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Life after cleft lip surgery: Finding Brooks’ smile

by Tripp Underwood on July 14, 2014

Brooks 4When Rick and Aimee Bellew learned that their second child Brooks would be born with a cleft lip and soft palate, they weren’t sure what to expect. So like most people looking for information, they took their questions to the Internet—which turned out to be a mistake.

“Just minutes into our first cleft lip search on Google and we were already devastated,” Aimee remembers. “The pictures staring back at us from the computer screen were so severe. We thought ‘there’s no way a child with a condition this serious looking can be otherwise healthy.’ It was very overwhelming.”

In the coming weeks, they met with doctors and specialists for further testing, and everything indicated that—aside from Brooks’s cleft—he was developing like any other healthy baby. And while the Bellews’ local care team gave them good news, they didn’t have the information on cleft lip repair that the family was looking for. Full story »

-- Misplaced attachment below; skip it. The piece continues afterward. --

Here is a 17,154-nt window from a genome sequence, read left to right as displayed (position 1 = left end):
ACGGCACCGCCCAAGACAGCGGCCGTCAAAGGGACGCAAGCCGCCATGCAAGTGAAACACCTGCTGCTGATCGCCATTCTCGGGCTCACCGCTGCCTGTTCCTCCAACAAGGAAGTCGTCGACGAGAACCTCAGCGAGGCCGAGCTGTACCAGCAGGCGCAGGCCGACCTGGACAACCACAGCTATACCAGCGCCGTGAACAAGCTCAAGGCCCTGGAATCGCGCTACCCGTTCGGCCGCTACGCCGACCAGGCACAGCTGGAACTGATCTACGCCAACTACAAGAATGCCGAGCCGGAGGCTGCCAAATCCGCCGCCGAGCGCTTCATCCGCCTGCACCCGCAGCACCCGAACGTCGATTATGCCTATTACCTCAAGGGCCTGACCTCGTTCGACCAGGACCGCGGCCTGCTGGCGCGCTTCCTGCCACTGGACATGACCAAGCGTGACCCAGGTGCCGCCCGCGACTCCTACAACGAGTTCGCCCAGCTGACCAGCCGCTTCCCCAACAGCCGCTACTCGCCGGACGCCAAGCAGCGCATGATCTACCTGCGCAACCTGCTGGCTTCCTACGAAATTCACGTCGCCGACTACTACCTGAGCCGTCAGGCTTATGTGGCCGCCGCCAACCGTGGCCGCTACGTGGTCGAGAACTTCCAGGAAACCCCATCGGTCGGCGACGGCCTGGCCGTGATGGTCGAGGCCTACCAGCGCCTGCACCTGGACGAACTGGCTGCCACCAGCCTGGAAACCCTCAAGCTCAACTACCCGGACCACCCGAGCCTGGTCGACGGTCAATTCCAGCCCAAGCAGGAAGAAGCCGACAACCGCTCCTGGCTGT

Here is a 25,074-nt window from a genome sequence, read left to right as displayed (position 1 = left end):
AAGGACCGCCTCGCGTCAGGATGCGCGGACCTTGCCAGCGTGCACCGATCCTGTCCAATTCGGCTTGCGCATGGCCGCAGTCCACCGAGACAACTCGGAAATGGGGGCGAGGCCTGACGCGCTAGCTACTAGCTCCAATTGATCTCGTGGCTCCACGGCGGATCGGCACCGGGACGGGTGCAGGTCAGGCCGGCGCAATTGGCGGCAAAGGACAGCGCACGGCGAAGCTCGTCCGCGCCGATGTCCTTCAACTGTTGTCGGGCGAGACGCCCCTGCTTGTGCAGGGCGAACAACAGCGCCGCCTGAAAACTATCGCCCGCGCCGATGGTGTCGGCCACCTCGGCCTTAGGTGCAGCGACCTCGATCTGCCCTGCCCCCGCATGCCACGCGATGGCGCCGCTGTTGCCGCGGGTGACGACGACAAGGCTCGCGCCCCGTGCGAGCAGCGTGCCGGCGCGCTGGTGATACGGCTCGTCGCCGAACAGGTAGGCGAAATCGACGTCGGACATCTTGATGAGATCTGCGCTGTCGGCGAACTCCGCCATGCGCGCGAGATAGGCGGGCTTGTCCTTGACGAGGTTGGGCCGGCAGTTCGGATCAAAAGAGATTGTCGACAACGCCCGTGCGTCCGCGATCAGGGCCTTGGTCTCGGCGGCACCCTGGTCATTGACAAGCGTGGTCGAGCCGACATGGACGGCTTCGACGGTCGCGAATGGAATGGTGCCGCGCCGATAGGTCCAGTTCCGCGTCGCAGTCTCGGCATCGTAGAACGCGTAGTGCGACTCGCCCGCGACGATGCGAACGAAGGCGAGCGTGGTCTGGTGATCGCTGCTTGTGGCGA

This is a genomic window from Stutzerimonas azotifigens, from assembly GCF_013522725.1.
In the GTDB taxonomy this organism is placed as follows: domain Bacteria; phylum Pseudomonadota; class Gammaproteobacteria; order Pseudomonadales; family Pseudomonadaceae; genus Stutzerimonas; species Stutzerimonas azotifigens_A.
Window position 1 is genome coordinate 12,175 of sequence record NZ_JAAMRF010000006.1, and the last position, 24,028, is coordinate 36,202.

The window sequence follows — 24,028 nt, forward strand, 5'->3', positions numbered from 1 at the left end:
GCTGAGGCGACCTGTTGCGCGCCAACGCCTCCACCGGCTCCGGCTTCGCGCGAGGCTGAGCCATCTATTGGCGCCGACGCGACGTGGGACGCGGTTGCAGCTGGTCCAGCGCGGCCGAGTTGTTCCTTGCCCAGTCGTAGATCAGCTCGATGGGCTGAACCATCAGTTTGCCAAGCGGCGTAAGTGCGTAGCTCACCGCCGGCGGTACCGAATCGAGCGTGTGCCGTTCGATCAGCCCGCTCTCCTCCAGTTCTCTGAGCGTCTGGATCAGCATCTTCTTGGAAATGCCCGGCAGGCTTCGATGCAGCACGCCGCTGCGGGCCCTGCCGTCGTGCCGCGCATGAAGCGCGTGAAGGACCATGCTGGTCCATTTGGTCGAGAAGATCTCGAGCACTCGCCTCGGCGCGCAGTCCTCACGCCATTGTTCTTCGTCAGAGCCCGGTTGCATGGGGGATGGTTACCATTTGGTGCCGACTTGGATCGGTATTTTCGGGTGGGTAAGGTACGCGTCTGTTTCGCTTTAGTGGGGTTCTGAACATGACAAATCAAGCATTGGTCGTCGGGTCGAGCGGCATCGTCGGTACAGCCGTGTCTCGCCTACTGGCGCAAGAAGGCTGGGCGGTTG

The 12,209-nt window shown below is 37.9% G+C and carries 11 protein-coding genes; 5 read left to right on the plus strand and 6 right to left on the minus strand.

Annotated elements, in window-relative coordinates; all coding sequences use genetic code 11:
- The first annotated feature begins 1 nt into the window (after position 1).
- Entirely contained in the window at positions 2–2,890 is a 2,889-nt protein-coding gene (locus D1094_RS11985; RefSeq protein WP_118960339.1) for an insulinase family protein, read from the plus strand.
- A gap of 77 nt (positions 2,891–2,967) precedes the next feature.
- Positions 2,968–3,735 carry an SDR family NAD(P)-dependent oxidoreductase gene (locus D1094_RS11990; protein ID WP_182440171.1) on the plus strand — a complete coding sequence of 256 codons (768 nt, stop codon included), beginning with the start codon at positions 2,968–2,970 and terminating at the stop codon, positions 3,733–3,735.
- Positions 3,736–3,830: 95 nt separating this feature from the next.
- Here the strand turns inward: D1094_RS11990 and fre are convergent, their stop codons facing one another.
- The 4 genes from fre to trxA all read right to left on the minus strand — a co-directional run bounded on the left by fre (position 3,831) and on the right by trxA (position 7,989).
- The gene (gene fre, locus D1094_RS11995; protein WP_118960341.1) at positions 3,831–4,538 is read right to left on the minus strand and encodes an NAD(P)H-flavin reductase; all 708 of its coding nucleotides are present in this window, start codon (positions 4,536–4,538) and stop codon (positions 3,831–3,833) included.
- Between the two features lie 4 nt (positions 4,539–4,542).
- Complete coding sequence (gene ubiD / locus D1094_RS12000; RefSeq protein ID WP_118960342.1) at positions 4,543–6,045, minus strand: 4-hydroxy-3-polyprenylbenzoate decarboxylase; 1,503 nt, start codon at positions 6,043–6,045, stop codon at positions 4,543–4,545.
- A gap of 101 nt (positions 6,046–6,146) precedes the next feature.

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SOG_2071_14-2Boston Mayor Marty Walsh recently gave the keynote address at Dana-Farber’s Living Proof: Celebrating Survivorship event. He shared his experience as a child being treated for Burkitt’s lymphoma at Dana-Farber and Boston Children’s Hospital.

Boston Children’s Hospital is proud to have been involved in the Mayor’s treatment all those years ago. Stories like his, and all of our patients, inspire the team at Dana-Farber/Boston Children’s Cancer and Blood Disorders Center to provide the most advanced care and develop innovative treatments so the children they treat today can go on to do great things tomorrow.

The following excerpts from his speech, originally appeared on Insight, Dana-Farber’s blog :

I was diagnosed with cancer at age 7. I went through treatment for almost four years.

At 7-years old, I didn’t really know what was going on and how serious it was – and it was pretty serious. For many years I missed a lot of school. I missed most of my second and third grades. Full story »

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Determined to overcome HLHS

by Tripp Underwood on June 30, 2014

Peter-Dunn-3 Kerri Dunn can always tell when her son Peter is determined to do something because when he gets deeply focused his face scrunches up and he squints one eye tightly shut, which his mother says makes him look like a cute, 2-year-old version of Popeye.

It’s a face Kerri sees a lot, because Peter is a very determined little boy. The youngest of six children, Peter is always trying to keep up with his older brothers and sisters—or “my kids” as he calls them. And, despite his smaller size, he still manages to do so—whether they’re walking, running or even climbing trees.